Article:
Blood pressure drug linked to skin cancer risk, study confirms

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In Australia, high blood pressure, or hypertension, is a common health issue affecting more than a third of people over 18. If it’s not managed properly, it can lead to serious problems like stroke and heart disease.

A study from UNSW Sydney has raised concerns about a commonly used high blood pressure medication, hydrochlorothiazide, and its potential link to skin cancer in older individuals.

Hydrochlorothiazide is widely prescribed in Australia for high blood pressure. However, it has properties that can make the skin more sensitive to sunlight. This increased sensitivity could lead to a higher risk of skin cancer.

The study’s findings come from a detailed analysis of skin cancer rates among older Australians. This research supports similar results from previous studies done internationally.

It’s important to know that managing high blood pressure usually involves medication like hydrochlorothiazide, but also lifestyle changes like a healthier diet and regular exercise.

The data used in this research was provided by the Department of Veterans’ Affairs (DVA) in Australia. It included anonymous information on cancer registrations, hospital admissions, and medication use among DVA healthcare cardholders aged 65 and over in New South Wales from 2004 to 2015.

The researchers looked specifically at people who used hydrochlorothiazide and were diagnosed with lip cancer (45 cases) or malignant melanoma (659 cases), compared to a control group of 13,300 people without these diagnoses.

They discovered that using hydrochlorothiazide was linked to an increased risk of developing malignant melanoma and squamous cell cancer of the lip. Furthermore, the longer hydrochlorothiazide is used, the higher the risk of developing lip cancer.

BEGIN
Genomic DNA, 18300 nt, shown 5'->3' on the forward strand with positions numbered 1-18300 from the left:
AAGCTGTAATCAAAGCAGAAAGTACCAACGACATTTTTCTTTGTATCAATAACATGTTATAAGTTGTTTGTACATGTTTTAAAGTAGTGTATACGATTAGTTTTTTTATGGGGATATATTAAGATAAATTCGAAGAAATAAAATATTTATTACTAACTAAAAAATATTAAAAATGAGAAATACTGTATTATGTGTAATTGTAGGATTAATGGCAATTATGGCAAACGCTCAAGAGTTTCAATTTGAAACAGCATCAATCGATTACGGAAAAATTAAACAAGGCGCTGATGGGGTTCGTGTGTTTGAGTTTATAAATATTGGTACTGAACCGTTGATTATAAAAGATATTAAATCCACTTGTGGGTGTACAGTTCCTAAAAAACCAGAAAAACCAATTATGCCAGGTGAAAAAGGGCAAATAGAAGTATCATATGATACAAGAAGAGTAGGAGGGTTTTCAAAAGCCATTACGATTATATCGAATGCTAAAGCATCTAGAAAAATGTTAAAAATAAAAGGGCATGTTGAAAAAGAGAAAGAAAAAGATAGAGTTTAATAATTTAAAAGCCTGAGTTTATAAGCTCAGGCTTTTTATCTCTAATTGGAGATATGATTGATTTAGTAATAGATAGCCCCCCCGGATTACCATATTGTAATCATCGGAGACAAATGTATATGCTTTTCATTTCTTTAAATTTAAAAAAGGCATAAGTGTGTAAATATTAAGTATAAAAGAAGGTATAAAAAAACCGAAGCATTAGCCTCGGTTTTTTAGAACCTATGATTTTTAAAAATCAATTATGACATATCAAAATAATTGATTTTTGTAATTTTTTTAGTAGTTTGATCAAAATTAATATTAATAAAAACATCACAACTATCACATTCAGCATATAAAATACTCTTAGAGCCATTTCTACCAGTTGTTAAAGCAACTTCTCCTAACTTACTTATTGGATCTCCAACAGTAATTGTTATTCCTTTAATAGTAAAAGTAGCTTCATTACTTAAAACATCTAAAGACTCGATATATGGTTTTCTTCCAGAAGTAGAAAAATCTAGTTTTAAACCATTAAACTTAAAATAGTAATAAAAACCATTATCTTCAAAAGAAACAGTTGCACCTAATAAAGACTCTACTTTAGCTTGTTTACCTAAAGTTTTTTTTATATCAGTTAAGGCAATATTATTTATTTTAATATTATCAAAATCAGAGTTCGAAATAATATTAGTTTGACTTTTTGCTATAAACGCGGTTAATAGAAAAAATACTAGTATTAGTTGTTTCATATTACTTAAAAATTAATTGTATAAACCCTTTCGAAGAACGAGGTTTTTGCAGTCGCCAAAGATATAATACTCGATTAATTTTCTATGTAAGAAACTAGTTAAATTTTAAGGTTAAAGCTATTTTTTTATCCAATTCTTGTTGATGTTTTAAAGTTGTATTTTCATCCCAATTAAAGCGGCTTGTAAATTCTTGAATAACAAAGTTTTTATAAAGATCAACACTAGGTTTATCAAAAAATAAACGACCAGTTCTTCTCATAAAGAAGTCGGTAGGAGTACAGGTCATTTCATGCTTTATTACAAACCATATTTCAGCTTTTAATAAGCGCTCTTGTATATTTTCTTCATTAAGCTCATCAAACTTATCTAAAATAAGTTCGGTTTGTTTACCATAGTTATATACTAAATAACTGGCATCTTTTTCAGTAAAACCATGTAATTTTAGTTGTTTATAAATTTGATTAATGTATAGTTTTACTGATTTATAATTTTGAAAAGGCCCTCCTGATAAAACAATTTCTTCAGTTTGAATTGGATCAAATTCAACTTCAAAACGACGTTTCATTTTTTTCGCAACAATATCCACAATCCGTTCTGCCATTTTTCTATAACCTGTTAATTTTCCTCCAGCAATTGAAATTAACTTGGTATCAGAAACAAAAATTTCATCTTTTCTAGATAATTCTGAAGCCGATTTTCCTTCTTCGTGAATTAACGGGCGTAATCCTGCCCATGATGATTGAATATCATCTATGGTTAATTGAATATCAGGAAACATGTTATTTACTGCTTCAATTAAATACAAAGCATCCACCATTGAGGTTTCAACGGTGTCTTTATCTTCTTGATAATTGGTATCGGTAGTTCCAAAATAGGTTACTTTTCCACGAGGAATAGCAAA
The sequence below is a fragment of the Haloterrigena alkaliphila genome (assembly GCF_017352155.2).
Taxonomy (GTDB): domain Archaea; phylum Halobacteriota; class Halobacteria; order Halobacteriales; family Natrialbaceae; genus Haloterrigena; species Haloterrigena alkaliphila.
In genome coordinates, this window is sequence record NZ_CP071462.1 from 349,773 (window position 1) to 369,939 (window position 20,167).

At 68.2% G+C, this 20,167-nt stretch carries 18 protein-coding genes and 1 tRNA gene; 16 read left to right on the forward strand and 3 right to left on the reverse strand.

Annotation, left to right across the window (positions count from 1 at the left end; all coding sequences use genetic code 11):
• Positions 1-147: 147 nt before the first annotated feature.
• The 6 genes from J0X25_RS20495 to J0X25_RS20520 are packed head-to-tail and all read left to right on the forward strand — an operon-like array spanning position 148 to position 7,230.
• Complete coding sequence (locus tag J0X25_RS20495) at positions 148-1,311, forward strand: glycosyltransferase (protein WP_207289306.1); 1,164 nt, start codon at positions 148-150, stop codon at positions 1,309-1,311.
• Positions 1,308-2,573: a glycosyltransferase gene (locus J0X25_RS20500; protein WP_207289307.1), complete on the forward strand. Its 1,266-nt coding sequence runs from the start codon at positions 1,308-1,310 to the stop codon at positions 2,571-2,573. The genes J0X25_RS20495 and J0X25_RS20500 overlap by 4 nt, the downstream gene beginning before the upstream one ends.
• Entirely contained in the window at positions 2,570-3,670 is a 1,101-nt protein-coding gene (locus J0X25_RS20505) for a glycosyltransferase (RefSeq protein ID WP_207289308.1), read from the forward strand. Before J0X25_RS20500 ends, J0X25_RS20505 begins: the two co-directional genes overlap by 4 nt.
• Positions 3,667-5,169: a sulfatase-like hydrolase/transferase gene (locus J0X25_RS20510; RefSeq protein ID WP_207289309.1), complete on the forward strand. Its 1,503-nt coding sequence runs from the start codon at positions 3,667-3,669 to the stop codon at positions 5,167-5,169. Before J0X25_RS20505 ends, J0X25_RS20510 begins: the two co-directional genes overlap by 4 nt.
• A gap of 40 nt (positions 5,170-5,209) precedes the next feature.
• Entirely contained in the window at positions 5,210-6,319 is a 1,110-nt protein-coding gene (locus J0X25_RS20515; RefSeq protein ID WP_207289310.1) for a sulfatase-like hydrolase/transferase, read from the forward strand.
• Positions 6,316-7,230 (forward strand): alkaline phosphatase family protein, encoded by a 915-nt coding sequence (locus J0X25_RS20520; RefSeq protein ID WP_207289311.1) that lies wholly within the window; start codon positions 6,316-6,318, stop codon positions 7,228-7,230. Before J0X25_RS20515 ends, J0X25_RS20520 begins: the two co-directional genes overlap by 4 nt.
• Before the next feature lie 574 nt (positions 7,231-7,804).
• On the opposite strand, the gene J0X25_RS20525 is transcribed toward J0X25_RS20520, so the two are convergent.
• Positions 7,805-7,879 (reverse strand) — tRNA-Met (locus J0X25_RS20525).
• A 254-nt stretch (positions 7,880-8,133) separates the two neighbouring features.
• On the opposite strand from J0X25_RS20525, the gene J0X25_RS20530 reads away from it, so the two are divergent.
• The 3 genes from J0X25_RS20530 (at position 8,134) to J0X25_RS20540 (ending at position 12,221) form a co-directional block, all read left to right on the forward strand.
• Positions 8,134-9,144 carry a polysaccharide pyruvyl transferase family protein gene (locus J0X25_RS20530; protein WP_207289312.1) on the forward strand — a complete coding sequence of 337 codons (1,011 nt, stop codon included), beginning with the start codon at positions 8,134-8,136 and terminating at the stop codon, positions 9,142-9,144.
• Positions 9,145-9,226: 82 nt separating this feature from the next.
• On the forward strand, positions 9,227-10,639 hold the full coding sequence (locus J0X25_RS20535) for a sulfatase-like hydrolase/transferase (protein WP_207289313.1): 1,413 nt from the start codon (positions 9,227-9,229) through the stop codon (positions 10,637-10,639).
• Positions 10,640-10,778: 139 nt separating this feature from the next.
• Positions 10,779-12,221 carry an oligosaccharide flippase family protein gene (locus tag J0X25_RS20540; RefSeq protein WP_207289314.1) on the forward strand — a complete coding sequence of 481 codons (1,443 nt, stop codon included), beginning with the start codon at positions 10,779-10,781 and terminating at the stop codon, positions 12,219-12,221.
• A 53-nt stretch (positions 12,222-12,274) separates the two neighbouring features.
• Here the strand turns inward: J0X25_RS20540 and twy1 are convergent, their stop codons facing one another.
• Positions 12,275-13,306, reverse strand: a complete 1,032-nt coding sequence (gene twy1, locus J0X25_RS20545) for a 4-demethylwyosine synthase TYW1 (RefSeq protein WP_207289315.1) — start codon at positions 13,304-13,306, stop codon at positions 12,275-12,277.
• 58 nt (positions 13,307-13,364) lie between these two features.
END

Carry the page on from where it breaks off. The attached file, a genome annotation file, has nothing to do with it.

However, the researchers don’t want people to panic and stop taking their medication without consulting their doctor. They believe it’s important for doctors to be aware of this potential risk.

Doctors might need to do more regular skin checks on patients using hydrochlorothiazide or advise them on being more careful in the sun, like wearing adequate protection when the UV index is high and avoiding sun exposure during peak UV times.

To inform healthcare professionals about this risk, the product information for medicines containing hydrochlorothiazide has been updated.

For those interested in skin health, there are other studies worth reading about, like the top signs of diabetic skin disease, and how 3 grams of omega-3s a day could help maintain healthy blood pressure levels.

Additionally, there are studies exploring how tougher skin could change the design of stealth aircraft and ways to combat the effects of aging on skin.

This study, led by Dr. Benjamin Daniels and his team, was published in Basic & Clinical Pharmacology & Toxicology.

It highlights an important consideration for those using hydrochlorothiazide for blood pressure management: the need to balance effective treatment with awareness of potential side effects.

If you care about skin health, please read studies about eating fish linked to higher risk of skin cancer, and Vitamin B3 could help prevent skin cancers.

For more information about health, please see recent studies about vegetable oil linked to spread of cancer, and results showing Vitamin D could help treat skin inflammation.

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